All Prostate Cancer Treatments About Equally Effective, Study Finds

The first controlled study comparing three different approaches to prostate cancer — radiation versus surgery versus “watchful waiting” — shows there is no truly bad choice for most men, experts said Wednesday.

The British study won’t end debates over whether prostate cancer screening is a good idea, but it should reassure many men that it’s OK to make their own decisions about whether and how to treat prostate cancer if they get diagnosed.

Cancer Of Prostate Ultrasound
Prostate cancer ultrasound BSIP / UIG via Getty Images

While tumors were more likely to grow and spread in men who got no treatment compared to those who did, it was still rare, and it was even more rare for men to die from prostate cancer. Out of 1,600 men who took part in the 10-year study, just 17 died of prostate cancer, the researchers reported in the New England Journal of Medicine.

Prostate cancer is very common, showing up in 240,000 U.S. men every year. It kills about 30,000 a year.

Dr. Freddie Hamdy of Oxford University and colleagues said there were not enough deaths to say whether men who got surgery, radiotherapy or who just did the watchful waiting were any more likely to die.

“What we have learnt from this study so far is that prostate cancer detected by PSA blood test grows very slowly, and very few men die of it when followed up over a period of 10 years — around 1 percent — irrespective of the treatment assigned. This is considerably lower than anticipated when we started the study,” Hamdy said in a statement.

Dr. Otis Brawley of the American Cancer Society, who was not involved in the research, said while men who waited for treatment were twice as likely to have their cancer spread, it was nonetheless a very low number.

“The study shows that there is twice as much metastatic disease in the observed group,” he told NBC News.

“But the truth is, it’s 6 percent versus 3 percent at 10 years. Yes, it is twice as much but it is much less than even I thought it would be.”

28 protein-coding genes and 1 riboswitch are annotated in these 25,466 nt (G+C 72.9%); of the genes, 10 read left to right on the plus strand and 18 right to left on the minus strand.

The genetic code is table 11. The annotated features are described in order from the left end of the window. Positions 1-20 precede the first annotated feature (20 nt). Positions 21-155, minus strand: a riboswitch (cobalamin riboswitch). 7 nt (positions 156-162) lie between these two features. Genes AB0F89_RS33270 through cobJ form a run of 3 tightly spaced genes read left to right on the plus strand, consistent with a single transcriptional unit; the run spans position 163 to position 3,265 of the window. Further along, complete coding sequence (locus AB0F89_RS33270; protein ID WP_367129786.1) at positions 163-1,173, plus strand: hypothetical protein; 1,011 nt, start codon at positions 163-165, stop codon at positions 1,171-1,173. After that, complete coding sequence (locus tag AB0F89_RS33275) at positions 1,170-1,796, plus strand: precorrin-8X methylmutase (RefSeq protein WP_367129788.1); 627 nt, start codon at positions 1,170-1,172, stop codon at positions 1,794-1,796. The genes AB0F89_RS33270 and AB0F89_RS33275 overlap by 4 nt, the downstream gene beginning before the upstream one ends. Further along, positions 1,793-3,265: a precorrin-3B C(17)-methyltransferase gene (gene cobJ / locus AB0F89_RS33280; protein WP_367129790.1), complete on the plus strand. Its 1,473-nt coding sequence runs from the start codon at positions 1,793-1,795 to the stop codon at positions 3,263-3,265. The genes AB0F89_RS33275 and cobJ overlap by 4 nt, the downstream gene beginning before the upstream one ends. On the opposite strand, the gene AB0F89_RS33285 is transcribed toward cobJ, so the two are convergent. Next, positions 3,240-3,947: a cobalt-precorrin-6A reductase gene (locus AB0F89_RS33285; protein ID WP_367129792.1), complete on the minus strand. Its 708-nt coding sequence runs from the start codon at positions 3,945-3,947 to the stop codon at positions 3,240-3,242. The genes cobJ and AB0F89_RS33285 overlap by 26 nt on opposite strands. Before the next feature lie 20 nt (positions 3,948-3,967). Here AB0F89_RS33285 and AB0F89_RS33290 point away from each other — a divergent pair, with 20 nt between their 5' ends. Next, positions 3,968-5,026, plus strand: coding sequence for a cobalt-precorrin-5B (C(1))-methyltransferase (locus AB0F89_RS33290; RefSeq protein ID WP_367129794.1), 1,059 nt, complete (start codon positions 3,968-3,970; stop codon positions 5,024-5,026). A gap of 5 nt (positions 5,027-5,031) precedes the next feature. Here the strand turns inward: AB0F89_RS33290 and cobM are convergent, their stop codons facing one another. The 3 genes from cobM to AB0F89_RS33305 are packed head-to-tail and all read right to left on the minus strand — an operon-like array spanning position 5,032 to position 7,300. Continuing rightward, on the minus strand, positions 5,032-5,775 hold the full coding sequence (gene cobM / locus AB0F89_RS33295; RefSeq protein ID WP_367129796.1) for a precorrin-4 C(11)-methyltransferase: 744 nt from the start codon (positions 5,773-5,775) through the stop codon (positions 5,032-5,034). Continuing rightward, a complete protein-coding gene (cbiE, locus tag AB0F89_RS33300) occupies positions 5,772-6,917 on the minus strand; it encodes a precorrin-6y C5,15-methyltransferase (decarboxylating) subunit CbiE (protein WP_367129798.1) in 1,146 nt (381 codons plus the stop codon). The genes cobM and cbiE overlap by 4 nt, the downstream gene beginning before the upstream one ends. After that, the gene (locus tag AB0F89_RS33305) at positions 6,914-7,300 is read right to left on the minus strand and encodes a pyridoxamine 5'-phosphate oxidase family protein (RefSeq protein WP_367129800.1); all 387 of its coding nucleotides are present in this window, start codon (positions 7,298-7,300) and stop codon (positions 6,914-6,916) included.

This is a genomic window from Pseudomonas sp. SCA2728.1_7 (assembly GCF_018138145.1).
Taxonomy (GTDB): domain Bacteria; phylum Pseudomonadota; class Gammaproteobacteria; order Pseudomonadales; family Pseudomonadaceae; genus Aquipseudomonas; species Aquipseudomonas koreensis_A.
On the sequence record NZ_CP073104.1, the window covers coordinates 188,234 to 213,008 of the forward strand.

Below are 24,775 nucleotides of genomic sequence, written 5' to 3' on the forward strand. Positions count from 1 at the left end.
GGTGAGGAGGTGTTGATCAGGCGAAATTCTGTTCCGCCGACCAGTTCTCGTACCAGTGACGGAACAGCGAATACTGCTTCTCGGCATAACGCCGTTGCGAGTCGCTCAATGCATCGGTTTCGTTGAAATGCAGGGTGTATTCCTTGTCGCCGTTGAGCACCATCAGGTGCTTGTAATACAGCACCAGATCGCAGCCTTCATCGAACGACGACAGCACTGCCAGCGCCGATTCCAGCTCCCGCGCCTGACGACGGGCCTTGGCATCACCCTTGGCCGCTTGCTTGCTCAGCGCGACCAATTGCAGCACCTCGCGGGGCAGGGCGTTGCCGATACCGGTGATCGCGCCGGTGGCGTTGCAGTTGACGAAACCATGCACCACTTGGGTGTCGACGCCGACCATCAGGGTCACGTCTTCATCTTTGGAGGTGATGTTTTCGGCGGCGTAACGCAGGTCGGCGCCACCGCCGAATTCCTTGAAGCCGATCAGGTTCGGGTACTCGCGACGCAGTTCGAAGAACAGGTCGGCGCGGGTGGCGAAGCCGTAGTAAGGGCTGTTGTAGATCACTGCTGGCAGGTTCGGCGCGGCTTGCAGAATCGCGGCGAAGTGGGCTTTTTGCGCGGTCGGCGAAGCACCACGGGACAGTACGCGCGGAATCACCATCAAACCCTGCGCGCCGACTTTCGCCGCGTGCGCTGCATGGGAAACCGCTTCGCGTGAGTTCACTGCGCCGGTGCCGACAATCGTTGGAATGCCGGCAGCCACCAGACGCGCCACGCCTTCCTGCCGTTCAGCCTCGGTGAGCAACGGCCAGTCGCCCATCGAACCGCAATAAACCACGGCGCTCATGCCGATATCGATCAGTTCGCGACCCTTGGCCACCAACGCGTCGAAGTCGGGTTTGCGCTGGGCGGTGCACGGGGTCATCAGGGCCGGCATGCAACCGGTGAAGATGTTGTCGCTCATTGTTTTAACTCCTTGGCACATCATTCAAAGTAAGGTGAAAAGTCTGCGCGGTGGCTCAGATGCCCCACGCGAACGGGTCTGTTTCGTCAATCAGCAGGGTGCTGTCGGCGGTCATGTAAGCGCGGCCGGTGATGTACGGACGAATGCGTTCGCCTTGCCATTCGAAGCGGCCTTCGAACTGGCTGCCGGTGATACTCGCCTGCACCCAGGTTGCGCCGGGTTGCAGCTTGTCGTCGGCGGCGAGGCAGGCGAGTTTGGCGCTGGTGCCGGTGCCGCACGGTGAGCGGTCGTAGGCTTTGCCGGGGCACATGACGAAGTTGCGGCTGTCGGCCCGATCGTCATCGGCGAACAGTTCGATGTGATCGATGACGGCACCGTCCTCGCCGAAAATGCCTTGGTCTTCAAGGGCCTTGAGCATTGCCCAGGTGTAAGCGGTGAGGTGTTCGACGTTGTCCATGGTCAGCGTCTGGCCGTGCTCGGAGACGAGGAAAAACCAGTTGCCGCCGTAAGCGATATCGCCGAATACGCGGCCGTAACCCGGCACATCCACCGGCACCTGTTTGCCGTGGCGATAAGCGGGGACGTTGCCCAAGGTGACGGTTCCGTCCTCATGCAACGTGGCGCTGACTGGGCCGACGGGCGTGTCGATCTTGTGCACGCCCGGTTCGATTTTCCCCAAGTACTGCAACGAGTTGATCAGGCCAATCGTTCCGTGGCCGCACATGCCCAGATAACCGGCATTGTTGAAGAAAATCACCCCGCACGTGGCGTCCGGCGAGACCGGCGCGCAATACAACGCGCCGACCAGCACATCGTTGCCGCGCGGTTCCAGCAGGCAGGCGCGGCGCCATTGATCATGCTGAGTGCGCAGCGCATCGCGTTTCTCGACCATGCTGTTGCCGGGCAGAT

The bigger problem is determining at diagnosis which men have potentially lethal disease, Hamdy and Brawley both said — and this study does not answer that question.

Dr. Anthony D’Amico, a prostate cancer expert at Harvard Medical School and Brigham and Women’s Hospital, said men do not need to fear they might die because they have not chosen the “right” course of treatment.

“Men with low-risk or intermediate-risk prostate cancer should feel free to select a treatment approach using the data on health-related quality of life and without fear of possibly selecting a less effective cancer therapy,” D’Amico, who was not involved in the research, wrote in a commentary.

In most men, prostate cancer isn't likely to kill them before other something else does. Wednesday’s study suggests that men who expect to live 10 years or less — usually very elderly men — don’t need to bother with treatment, experts said.

But there’s disagreement over when and how to treat men who do have prostate cancer.

So Hamdy and colleagues across Britain enlisted men for what’s considered the most reliable type of medical experiment — randomly assigning large numbers of people to different treatments to see which ones do better.

They got 1,600 men with prostate cancer aged 50 to 69 to agree to be randomly assigned to surgery, radiation therapy or “watchful waiting,” which involves regular checks. If cancer does start to progrsss, the men get treatment.

Over 10 years, 204 of the men had their cancer grow or spread, the team reported.

Not surprisingly, this was more common among men who got no treatment but who were watched — 112 of them had their cancer progress, compared to 46 men in each of the other two groups.

“On the basis of our results, we estimated that 27 men would need to be treated with prostatectomy rather than receive active monitoring to avoid one patient having metastatic disease,” they wrote.

The team also asked the men about side-effects. The prostate is in a delicate area and both surgery and radiation treatment can damage the tissues nearby, affecting sexual function and the ability to control urination and the bowels.

Radiotherapy affected sexual function for the first six months and did not affect continence, they found.

After six years, twice as many men in the group who got surgery still complained of urine leakage and problems with their sex life. Radiation therapy caused more bowel problems than surgery or active monitoring.

“Each treatment has different impacts and effects, and we need longer follow up to see how those balance out over the next 10 years,” said Jenny Donovan of the University of Bristol, who headed the side-effects study team.

And although “watchful waiting” did allow cancer to progress — potentially requiring more serious treatment than otherwise might have been needed — some men said it’s the best choice for them.

Clark Howard is one of them. The 61-year-old radio talk show host has been watching and waiting ever since he was diagnosed with early stage prostate cancer.

He says the “watchful” part of the “watchful waiting” approach is key.

“The truth is, what happens with most men, once they are on active monitoring, they don’t do what they’re supposed to do,” Howard said.

At first, Howard got a prostate-specific antigen (PSA) test every 90 days and biopsies every six months. That’s now been gradually extended to every two years and he said his last three biopsies have shown no cancer.